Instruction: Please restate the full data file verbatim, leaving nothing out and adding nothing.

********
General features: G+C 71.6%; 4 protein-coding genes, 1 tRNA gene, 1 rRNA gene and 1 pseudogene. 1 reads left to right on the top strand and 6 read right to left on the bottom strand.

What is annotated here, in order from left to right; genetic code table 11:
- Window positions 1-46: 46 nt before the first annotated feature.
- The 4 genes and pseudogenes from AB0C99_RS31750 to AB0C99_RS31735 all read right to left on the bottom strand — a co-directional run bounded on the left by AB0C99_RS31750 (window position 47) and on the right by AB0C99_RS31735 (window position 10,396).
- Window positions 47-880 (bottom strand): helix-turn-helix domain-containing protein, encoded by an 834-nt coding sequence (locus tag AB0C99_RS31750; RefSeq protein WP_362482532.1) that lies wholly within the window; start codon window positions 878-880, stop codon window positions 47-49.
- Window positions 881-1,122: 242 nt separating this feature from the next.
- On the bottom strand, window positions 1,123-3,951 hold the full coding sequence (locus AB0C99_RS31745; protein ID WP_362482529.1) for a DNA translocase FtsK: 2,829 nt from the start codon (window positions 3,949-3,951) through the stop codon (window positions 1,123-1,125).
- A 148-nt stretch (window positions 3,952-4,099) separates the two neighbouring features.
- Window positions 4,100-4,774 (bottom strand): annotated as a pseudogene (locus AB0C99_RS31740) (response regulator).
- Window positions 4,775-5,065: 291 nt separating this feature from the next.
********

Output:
General features: G+C 71.6%; 4 protein-coding genes, 1 tRNA gene, 1 rRNA gene and 1 pseudogene. 1 reads left to right on the top strand and 6 read right to left on the bottom strand.

What is annotated here, in order from left to right; genetic code table 11:
- Window positions 1-46: 46 nt before the first annotated feature.
- The 4 genes and pseudogenes from AB0C99_RS31750 to AB0C99_RS31735 all read right to left on the bottom strand — a co-directional run bounded on the left by AB0C99_RS31750 (window position 47) and on the right by AB0C99_RS31735 (window position 10,396).
- Window positions 47-880 (bottom strand): helix-turn-helix domain-containing protein, encoded by an 834-nt coding sequence (locus tag AB0C99_RS31750; RefSeq protein WP_362482532.1) that lies wholly within the window; start codon window positions 878-880, stop codon window positions 47-49.
- Window positions 881-1,122: 242 nt separating this feature from the next.
- On the bottom strand, window positions 1,123-3,951 hold the full coding sequence (locus AB0C99_RS31745; protein ID WP_362482529.1) for a DNA translocase FtsK: 2,829 nt from the start codon (window positions 3,949-3,951) through the stop codon (window positions 1,123-1,125).
- A 148-nt stretch (window positions 3,952-4,099) separates the two neighbouring features.
- Window positions 4,100-4,774 (bottom strand): annotated as a pseudogene (locus AB0C99_RS31740) (response regulator).
- Window positions 4,775-5,065: 291 nt separating this feature from the next.